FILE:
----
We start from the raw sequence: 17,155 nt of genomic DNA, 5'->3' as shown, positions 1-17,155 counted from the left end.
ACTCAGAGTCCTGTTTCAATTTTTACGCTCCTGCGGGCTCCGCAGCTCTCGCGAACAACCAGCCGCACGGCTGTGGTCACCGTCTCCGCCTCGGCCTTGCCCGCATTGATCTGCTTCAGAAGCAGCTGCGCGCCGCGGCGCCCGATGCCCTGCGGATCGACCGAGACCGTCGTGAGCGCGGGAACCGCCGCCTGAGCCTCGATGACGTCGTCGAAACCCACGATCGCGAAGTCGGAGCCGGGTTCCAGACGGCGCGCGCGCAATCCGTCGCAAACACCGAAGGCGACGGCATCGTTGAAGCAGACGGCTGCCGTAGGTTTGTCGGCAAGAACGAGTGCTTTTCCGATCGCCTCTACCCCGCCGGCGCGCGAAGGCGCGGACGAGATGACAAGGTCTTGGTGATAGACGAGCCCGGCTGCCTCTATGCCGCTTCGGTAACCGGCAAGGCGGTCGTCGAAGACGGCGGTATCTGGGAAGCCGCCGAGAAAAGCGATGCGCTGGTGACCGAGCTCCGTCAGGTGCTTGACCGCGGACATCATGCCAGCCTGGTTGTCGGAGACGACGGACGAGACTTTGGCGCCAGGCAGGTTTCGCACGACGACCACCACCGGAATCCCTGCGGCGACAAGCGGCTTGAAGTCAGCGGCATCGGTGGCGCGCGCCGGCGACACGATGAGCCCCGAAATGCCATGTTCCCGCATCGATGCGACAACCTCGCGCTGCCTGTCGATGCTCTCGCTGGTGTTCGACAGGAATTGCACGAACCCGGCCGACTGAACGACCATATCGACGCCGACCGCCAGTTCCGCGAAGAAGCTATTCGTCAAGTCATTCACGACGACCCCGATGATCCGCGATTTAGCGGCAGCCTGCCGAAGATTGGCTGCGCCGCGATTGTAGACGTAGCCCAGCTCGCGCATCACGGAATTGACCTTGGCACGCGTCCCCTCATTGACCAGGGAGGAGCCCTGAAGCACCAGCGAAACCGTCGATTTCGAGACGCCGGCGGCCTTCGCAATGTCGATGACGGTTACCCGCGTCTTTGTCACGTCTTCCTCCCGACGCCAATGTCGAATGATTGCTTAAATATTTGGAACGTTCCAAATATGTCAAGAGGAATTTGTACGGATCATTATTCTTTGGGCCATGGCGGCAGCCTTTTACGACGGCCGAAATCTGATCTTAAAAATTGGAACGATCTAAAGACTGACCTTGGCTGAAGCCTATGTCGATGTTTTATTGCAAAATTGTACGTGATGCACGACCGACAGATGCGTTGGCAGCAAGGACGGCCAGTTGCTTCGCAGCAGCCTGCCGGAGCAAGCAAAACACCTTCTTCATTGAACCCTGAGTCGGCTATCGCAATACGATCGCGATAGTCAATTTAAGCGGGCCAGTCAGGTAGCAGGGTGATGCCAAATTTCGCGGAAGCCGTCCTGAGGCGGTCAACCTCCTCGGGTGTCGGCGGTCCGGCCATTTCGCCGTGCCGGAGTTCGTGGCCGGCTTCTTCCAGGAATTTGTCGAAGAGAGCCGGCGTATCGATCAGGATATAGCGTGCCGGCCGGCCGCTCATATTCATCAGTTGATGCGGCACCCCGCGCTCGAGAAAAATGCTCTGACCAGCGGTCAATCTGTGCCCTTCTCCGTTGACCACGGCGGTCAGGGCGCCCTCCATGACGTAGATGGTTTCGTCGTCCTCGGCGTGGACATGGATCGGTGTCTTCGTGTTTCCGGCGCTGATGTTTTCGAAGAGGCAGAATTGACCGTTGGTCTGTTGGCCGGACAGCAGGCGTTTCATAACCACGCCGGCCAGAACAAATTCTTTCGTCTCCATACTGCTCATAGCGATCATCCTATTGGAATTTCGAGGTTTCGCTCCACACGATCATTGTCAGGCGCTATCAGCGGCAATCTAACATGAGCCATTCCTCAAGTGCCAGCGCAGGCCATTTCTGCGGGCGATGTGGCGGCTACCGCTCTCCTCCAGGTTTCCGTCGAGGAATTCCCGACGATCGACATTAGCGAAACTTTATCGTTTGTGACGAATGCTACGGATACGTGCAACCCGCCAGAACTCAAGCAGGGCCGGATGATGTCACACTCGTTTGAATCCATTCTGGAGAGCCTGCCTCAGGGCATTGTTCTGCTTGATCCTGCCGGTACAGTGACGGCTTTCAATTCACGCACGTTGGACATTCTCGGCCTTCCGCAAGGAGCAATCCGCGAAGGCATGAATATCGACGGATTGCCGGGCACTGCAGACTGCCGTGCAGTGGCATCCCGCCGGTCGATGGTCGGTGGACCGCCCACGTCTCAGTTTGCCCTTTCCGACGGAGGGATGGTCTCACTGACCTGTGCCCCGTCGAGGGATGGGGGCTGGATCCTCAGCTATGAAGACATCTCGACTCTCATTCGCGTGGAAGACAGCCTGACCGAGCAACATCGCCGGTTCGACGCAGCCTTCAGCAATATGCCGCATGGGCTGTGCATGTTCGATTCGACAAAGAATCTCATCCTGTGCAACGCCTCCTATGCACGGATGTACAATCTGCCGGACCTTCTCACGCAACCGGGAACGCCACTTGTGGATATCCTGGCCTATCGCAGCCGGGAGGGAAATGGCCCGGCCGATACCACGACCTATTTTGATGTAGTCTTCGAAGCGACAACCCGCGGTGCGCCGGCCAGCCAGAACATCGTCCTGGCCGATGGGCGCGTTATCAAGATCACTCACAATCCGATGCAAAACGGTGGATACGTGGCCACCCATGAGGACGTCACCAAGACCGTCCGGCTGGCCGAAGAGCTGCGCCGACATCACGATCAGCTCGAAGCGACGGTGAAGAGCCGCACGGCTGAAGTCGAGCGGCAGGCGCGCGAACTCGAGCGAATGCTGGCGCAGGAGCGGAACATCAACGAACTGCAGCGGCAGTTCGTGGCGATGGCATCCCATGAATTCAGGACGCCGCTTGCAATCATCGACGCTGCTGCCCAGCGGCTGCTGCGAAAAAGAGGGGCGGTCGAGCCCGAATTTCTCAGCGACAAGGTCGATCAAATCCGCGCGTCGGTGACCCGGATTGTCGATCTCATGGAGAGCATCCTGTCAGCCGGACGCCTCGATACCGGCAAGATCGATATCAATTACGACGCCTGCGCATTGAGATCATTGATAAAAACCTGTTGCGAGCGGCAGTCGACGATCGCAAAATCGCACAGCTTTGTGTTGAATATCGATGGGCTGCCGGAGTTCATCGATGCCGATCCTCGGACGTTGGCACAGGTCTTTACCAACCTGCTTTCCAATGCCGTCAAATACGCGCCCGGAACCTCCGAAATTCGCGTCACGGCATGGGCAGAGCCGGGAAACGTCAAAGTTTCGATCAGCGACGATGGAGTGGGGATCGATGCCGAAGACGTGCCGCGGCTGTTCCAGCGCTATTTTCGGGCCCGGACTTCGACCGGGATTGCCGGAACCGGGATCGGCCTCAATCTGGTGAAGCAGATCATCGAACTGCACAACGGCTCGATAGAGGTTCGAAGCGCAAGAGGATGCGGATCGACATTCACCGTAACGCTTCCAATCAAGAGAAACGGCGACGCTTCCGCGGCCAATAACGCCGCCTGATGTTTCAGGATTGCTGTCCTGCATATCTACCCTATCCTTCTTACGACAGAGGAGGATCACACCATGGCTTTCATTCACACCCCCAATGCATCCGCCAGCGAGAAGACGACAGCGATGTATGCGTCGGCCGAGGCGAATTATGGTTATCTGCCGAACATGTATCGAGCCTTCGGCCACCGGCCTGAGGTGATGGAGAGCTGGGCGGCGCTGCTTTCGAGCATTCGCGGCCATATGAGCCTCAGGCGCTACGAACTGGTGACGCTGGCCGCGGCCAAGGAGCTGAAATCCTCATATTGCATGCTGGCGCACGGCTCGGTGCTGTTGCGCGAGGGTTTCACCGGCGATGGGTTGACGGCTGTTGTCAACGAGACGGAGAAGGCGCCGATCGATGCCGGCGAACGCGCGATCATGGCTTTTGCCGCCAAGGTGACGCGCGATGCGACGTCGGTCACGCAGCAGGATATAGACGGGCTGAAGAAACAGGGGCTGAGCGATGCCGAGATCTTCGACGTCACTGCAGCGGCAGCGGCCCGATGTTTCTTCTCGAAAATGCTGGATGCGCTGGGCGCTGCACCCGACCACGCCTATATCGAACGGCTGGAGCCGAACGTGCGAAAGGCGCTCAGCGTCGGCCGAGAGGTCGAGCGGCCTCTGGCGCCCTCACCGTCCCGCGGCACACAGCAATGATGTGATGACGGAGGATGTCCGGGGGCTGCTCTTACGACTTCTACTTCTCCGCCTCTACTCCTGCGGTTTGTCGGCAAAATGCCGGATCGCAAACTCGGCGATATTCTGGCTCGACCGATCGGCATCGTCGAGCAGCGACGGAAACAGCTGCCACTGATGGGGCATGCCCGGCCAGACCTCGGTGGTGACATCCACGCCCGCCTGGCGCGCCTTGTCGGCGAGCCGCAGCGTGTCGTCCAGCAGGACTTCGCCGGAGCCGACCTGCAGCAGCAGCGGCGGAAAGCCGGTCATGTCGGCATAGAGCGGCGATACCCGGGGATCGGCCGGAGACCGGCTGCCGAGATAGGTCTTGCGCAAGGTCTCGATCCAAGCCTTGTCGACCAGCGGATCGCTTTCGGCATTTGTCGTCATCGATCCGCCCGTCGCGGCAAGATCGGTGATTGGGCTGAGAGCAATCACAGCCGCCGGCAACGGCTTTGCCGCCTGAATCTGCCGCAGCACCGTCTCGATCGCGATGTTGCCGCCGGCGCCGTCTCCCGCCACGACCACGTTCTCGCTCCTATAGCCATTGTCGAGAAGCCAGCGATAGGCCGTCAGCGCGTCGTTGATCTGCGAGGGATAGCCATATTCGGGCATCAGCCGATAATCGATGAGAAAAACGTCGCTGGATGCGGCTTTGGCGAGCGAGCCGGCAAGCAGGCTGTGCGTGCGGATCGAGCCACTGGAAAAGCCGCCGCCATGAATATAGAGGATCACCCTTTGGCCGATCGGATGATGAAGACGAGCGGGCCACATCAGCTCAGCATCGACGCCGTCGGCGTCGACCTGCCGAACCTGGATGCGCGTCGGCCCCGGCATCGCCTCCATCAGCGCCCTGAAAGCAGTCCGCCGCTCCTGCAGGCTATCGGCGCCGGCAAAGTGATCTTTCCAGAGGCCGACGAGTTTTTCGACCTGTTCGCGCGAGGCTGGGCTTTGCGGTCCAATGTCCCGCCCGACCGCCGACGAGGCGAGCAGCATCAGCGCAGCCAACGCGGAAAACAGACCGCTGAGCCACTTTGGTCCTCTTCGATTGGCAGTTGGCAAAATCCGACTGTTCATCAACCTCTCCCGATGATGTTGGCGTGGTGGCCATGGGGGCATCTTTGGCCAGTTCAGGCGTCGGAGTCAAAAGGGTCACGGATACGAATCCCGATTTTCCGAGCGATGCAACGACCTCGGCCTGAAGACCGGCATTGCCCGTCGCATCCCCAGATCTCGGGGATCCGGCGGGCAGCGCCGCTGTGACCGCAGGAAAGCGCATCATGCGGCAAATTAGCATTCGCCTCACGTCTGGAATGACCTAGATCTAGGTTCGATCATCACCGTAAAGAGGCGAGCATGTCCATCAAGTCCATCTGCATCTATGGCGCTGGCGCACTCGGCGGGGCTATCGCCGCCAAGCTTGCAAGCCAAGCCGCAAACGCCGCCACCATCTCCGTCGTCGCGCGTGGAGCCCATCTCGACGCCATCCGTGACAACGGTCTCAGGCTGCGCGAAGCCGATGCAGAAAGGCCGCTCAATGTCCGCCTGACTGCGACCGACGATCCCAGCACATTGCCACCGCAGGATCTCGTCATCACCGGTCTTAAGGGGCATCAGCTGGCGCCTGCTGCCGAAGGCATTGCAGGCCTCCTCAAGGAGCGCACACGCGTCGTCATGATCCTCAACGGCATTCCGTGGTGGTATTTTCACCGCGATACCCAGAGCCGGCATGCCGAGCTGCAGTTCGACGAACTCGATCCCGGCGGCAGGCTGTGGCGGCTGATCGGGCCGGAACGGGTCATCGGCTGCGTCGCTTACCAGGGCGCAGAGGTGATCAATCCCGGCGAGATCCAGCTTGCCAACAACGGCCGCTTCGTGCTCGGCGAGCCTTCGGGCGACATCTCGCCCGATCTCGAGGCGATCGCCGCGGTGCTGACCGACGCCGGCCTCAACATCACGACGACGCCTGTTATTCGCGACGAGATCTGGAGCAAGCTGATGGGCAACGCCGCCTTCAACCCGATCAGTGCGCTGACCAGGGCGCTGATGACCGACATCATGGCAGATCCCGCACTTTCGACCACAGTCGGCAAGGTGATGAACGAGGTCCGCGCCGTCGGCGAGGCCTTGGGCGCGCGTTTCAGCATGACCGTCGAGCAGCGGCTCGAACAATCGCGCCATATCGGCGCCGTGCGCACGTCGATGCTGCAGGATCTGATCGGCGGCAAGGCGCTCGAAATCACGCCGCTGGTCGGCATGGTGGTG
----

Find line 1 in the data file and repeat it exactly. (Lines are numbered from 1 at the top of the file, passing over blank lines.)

We start from the raw sequence: 17,155 nt of genomic DNA, 5'->3' as shown, positions 1-17,155 counted from the left end.